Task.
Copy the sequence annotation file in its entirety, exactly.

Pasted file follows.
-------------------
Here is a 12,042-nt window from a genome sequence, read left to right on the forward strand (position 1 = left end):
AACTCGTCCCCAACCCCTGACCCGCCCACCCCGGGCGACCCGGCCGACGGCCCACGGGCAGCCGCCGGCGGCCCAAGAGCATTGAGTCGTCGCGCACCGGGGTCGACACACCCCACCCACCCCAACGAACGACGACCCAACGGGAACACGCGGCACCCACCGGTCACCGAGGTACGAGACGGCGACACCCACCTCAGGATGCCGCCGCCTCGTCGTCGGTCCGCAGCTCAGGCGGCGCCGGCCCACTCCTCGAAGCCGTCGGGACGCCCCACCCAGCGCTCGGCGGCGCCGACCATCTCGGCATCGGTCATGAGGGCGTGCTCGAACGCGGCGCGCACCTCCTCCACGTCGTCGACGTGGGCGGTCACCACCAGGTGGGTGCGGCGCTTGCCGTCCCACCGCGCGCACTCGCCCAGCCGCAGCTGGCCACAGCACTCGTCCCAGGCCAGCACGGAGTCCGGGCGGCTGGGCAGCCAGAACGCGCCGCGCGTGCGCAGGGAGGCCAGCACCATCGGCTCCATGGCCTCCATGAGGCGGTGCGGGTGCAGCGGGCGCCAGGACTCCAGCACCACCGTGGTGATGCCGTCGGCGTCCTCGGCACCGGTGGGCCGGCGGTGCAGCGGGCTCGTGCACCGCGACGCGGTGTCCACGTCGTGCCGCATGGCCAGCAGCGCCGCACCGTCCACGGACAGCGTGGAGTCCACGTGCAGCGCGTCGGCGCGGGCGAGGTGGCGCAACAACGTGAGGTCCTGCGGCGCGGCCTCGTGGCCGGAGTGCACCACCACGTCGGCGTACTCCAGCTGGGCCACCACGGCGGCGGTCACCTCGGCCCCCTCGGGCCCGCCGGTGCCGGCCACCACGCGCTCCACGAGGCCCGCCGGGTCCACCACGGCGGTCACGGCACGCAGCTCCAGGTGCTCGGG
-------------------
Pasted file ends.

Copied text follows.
Here is a 12,042-nt window from a genome sequence, read left to right on the forward strand (position 1 = left end):
AACTCGTCCCCAACCCCTGACCCGCCCACCCCGGGCGACCCGGCCGACGGCCCACGGGCAGCCGCCGGCGGCCCAAGAGCATTGAGTCGTCGCGCACCGGGGTCGACACACCCCACCCACCCCAACGAACGACGACCCAACGGGAACACGCGGCACCCACCGGTCACCGAGGTACGAGACGGCGACACCCACCTCAGGATGCCGCCGCCTCGTCGTCGGTCCGCAGCTCAGGCGGCGCCGGCCCACTCCTCGAAGCCGTCGGGACGCCCCACCCAGCGCTCGGCGGCGCCGACCATCTCGGCATCGGTCATGAGGGCGTGCTCGAACGCGGCGCGCACCTCCTCCACGTCGTCGACGTGGGCGGTCACCACCAGGTGGGTGCGGCGCTTGCCGTCCCACCGCGCGCACTCGCCCAGCCGCAGCTGGCCACAGCACTCGTCCCAGGCCAGCACGGAGTCCGGGCGGCTGGGCAGCCAGAACGCGCCGCGCGTGCGCAGGGAGGCCAGCACCATCGGCTCCATGGCCTCCATGAGGCGGTGCGGGTGCAGCGGGCGCCAGGACTCCAGCACCACCGTGGTGATGCCGTCGGCGTCCTCGGCACCGGTGGGCCGGCGGTGCAGCGGGCTCGTGCACCGCGACGCGGTGTCCACGTCGTGCCGCATGGCCAGCAGCGCCGCACCGTCCACGGACAGCGTGGAGTCCACGTGCAGCGCGTCGGCGCGGGCGAGGTGGCGCAACAACGTGAGGTCCTGCGGCGCGGCCTCGTGGCCGGAGTGCACCACCACGTCGGCGTACTCCAGCTGGGCCACCACGGCGGCGGTCACCTCGGCCCCCTCGGGCCCGCCGGTGCCGGCCACCACGCGCTCCACGAGGCCCGCCGGGTCCACCACGGCGGTCACGGCACGCAGCTCCAGGTGCTCGGG